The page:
Helen was presenting a workshop at BIS, so I got to see the sights of Bandung during the two and a half days we were there. Bandung is renowned for its factory outlets, so half of Jakarta’s population heads up the hill most weekends. As well, there are direct flights from KL and Singapore. These couple of days were even worse than usual, because of a public holiday on Thursday, and the Indonesian penchant for taking the next day off as well (as we used to do in Oz before the economic rationalists took over). Getting into the city was a nightmare – luckily, we weren’t driving – and it took nearly an hour to get from the end of the toll gate queue to the Novotel. Because Helen was going to be working, we headed straight out to Jl. Riau, to some of the factory outlets.
I get overwhelmed in those sort of places – too much choice becomes none. I didn’t buy anything, but noted a few things to check with my “fashion consultant”. She was able to purchase a few Christmas presents and give me some ideas. Back at the hotel, we ordered a glass of wine and a beer from room service, to be told that, because it was a religious holiday, they were not serving alcohol. When Helen firmly and politely said that we would not be parading it around the hotel, the drinks eventually arrived. For dinner, we were hosted by some friends from the school, and had a nice meal at a Japanese restaurant. We discovered, half-way through our slumbers, that we must have been well and truly “MSG-ed”. Both of us were clogged up and woke more than once, coughing. We think we are getting less tolerant to it as we get older.
Helen was away early the next morning and I discovered that 8am was not a good time to have breakfast – the buffet was packed. I eventually found a spot and read the paper on my iPad. Because I had eaten a larger-than-usual breakfast, I decided to walk to Jl. Riau. I asked for some directions a couple of times (once to some local punks) and found it. Shopping was easier, and I now knew what to look for, having been apprised of what were the “in” labels by Helen. I ambled back a different way, which, of course, is rarely a good idea in a new place. I eventually noticed a nice cafe and stopped for a snack, before continuing my trek back to the hotel.
Eventually, I was fairly sure that I wasn’t too far away, so I asked a couple of blokes in a warung (on the footpath, under a tarpaulin) for direction. They assured me that it was “jauh” (far) and should catch a minivan. I trudged off in the indicated general direction and eventually came to the road to the Novotel. It was actually only about 1.5 km, which meets the definition of “jauh” – Like my parents’ generation (or, at least, the males thereof) anything more than 100m requires the use of a petroleum-fuelled vehicle. I must have done at least 8 km for the day.
Helen took ages to return from a successful day, because of the traffic jams – Bandung is actually harder to get around in than Jakarta. (Yes, it is possible.) I ordered drinks again, to be told there were none, but then a manager came on the line and took the order. Nothing happened for half an hour. Helen rang customer service. Nothing. I went downstairs and found a manager. He took me to a quiet place and explained that, because of local bureaucrats, the liquor licence had not yet come through, and they were worried about someone pretending to be a guest, getting alcohol and shutting them down. I suggested that the truth would be a good response from room service, and it was the lack of response, not the lack of drinks, that was the problem. The drinks arrived.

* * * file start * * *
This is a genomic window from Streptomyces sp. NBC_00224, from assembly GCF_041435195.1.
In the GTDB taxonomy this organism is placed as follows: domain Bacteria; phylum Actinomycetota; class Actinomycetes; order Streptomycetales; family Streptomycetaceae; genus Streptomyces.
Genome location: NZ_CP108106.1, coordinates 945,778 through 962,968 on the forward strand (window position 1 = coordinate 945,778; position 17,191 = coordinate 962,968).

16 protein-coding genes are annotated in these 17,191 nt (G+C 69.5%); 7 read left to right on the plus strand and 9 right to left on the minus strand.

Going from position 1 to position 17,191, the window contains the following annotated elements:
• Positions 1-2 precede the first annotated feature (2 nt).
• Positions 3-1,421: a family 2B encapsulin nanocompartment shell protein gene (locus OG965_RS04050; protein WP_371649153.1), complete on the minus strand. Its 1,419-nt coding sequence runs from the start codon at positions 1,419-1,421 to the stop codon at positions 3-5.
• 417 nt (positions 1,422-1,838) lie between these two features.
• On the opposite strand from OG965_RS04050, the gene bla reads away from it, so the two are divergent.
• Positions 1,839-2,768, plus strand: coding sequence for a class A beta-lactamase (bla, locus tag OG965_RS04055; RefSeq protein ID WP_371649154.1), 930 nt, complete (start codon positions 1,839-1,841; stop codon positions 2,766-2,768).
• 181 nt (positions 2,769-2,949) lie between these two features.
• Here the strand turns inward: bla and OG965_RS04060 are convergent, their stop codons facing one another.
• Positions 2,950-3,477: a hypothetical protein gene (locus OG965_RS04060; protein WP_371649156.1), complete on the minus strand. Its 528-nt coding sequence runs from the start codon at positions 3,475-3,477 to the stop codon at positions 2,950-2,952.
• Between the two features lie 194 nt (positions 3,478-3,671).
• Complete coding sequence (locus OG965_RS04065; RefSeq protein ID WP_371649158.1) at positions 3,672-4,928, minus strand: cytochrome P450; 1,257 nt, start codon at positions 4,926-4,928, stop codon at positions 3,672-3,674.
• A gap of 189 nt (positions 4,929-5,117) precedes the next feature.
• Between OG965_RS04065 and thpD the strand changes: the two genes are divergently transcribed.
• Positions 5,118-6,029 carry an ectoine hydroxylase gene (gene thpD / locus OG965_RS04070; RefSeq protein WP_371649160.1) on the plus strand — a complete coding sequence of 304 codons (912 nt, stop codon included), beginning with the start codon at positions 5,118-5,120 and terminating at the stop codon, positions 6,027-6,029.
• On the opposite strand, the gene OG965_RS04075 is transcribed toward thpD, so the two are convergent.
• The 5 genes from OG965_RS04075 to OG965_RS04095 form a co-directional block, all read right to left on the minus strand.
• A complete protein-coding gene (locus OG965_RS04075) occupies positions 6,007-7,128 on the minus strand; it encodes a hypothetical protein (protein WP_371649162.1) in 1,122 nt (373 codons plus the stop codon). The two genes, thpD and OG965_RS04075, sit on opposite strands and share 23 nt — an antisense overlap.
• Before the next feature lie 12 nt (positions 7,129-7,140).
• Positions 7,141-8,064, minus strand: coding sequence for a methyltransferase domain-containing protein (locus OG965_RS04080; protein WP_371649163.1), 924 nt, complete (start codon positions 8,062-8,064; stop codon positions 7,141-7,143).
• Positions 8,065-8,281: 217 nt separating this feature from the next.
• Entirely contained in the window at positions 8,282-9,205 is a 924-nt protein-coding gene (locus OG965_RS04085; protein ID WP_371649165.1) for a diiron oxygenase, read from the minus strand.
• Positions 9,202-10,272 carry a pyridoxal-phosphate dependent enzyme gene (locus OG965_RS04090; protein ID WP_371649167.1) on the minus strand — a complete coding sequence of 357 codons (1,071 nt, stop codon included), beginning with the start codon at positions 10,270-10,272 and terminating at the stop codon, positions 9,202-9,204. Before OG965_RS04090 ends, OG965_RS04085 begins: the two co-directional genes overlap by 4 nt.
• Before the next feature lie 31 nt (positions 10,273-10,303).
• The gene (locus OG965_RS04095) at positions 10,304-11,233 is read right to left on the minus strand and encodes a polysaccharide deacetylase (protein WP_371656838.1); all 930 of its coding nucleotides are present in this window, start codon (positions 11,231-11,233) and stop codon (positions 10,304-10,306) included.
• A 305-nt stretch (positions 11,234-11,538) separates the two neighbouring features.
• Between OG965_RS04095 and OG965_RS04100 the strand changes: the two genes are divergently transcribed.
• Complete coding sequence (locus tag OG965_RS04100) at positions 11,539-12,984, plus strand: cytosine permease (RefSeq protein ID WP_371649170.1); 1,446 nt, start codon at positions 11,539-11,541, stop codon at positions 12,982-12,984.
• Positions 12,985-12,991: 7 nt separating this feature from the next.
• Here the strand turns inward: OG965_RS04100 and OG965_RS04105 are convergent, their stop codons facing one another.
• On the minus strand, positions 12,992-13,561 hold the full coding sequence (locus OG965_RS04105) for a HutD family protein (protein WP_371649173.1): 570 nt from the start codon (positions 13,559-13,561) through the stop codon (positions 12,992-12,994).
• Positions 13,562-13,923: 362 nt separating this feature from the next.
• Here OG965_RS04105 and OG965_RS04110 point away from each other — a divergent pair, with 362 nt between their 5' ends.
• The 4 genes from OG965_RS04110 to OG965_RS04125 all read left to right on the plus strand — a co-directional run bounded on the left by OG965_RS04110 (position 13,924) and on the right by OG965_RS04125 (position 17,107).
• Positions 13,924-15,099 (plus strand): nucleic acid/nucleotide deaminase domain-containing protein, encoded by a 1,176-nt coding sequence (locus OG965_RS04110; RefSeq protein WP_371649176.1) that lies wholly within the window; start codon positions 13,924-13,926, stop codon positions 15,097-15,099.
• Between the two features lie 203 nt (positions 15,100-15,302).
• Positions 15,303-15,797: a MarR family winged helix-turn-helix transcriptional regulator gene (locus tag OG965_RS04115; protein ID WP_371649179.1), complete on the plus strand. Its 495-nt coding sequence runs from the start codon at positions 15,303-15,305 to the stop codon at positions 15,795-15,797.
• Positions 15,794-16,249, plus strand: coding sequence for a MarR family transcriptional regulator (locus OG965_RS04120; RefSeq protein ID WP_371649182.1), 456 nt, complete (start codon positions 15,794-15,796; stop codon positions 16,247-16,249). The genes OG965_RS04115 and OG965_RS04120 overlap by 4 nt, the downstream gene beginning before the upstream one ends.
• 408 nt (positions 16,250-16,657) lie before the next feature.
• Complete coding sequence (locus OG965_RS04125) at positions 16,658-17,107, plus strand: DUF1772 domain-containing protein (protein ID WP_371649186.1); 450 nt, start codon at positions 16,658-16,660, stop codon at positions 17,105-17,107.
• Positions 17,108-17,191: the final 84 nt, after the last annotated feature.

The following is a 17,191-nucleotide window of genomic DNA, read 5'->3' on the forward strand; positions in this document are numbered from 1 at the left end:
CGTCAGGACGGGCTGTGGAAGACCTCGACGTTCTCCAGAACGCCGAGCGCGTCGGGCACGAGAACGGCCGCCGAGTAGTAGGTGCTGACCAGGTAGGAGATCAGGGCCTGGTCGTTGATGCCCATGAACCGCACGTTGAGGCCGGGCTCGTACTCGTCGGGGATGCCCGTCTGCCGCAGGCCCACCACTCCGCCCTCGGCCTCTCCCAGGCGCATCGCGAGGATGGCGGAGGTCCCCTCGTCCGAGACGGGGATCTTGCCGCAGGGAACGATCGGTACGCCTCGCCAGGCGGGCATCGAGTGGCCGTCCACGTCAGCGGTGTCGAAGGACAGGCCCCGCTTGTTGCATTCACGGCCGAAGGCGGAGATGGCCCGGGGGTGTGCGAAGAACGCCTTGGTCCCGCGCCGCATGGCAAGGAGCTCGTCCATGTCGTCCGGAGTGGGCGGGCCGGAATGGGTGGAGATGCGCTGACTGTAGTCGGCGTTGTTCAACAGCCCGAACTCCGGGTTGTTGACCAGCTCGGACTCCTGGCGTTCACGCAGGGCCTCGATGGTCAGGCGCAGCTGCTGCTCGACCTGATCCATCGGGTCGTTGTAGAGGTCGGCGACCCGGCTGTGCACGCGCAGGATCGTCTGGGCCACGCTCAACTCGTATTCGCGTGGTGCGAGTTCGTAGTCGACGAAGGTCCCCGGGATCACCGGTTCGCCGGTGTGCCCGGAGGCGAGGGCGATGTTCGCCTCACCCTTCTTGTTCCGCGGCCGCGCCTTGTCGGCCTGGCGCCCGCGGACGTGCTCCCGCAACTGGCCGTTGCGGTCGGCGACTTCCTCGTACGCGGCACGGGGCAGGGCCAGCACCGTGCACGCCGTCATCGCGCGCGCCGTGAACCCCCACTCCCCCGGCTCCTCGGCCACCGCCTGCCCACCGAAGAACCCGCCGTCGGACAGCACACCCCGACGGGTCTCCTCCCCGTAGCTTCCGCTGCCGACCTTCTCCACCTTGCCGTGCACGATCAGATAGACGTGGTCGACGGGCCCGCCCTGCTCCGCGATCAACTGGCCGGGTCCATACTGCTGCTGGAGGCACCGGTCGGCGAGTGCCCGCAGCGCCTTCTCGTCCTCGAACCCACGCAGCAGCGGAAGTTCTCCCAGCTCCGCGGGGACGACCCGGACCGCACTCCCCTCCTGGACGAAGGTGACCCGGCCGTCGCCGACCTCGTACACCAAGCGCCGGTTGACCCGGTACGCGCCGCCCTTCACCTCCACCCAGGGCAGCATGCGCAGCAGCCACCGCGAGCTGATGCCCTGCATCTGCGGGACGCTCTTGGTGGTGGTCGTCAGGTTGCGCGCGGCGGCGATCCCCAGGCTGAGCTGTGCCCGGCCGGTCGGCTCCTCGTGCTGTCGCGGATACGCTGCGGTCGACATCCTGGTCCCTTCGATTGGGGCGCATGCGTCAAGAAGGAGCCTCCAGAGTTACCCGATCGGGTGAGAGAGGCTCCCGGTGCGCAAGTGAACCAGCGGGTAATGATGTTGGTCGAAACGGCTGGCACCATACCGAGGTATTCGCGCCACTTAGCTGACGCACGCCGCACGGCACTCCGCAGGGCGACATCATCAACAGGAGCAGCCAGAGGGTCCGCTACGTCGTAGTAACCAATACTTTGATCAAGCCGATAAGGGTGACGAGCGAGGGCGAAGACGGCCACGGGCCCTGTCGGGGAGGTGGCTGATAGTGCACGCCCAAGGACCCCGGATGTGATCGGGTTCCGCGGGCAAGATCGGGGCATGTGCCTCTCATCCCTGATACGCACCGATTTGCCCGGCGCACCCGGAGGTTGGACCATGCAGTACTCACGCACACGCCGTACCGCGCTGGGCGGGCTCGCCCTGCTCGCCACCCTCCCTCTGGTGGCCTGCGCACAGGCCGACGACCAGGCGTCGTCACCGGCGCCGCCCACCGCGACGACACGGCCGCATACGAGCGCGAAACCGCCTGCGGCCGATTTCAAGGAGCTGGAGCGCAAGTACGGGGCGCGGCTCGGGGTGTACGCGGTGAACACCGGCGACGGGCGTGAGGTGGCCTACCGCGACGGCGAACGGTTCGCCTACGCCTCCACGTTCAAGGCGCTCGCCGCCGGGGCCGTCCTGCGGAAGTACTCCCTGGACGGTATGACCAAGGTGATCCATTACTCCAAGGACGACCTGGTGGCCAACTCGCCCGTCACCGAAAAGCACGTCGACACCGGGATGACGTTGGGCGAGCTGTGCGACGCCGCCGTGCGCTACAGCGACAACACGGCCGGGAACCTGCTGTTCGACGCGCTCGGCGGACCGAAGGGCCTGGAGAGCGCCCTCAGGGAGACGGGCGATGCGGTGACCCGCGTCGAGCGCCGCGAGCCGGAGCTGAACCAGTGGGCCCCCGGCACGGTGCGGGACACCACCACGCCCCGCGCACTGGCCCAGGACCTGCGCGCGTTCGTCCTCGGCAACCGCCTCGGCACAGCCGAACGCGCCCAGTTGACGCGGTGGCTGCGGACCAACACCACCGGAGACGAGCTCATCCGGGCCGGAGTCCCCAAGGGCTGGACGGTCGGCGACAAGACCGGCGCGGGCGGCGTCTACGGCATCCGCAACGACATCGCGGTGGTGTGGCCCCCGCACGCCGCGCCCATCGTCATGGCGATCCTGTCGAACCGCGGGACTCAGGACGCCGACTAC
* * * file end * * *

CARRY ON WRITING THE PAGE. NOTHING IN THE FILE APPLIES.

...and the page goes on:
We had Googled good places to go and ended up in Jl Braga, at the impossibly-cheap Braga Permai restaurant. It was one of a number of nice restaurants in the street, and we enjoyed nice meals and drinkable wine. We walked down the street a bit, and, suddenly, the whole nature of the street changed. Jakarta residents might understand that it was like going from Jl. Kemang Raya to Jl. Falatihan in the space of 10m – it got decidedly seedy. We had a margarita each at the North Sea bar before returning to our lodgings.
The next morning, after another claustrophobic breakfast, I took Helen’s advice and walked up the street towards town. Helen had realised that the street, Jl. Cihampelas, was, in fact, the old “Jeans Street”. The factory outlets up the hill there catered for a different clientele to Jl. Riau – there were enough T-shirts and pairs of jeans for everyone on the planet, and then some. After about 2km, I ran out of outlets, and it started to rain. There were no taxis, so I jumped in a bemo (minivan). Most of the passengers got out at a stop halfway down the hill. The driver sat and waited for more customers. And waited. And waited. The other passengers got out, followed, eventually, by me. I caught another bemo, which dropped me near the hotel, then I caught a taxi back to Jl Riau to get some last-minute things. The taxi driver was the same one who had brought me back the day before.
Helen was back a bit earlier, and we caught a taxi to Jl. Dago, to different factory outlets. This area seemed to be for the clients “in between” Jeans St and Jl Riau, but we still found a couple of nice things. We went back to Jl. Braga and had strawberry margaritas and a snack at Braga Permai. We then had dinner at a Japanese restaurant, which was not that good. We finished with a margharita at the North Sea and had a fairly early night.
We packed and were away by 8am. The ride down the hill was extremely uneventful and relatively fast. Bandung was nice, and we hope to go back a bit, particularly to work. Next time, we will try the train, which goes over valleys and through tea plantations.
Rush – Series 3 – Volume 1 – 3-DVD Set ( Rush – Series Three – Volume One ) [ NON-USA FORMAT, PAL, Reg.4 Import – Australia ]
By Rodger Corser, Callan Mulvey, Jolene Anderson, Josef Ber, Nicole da Silva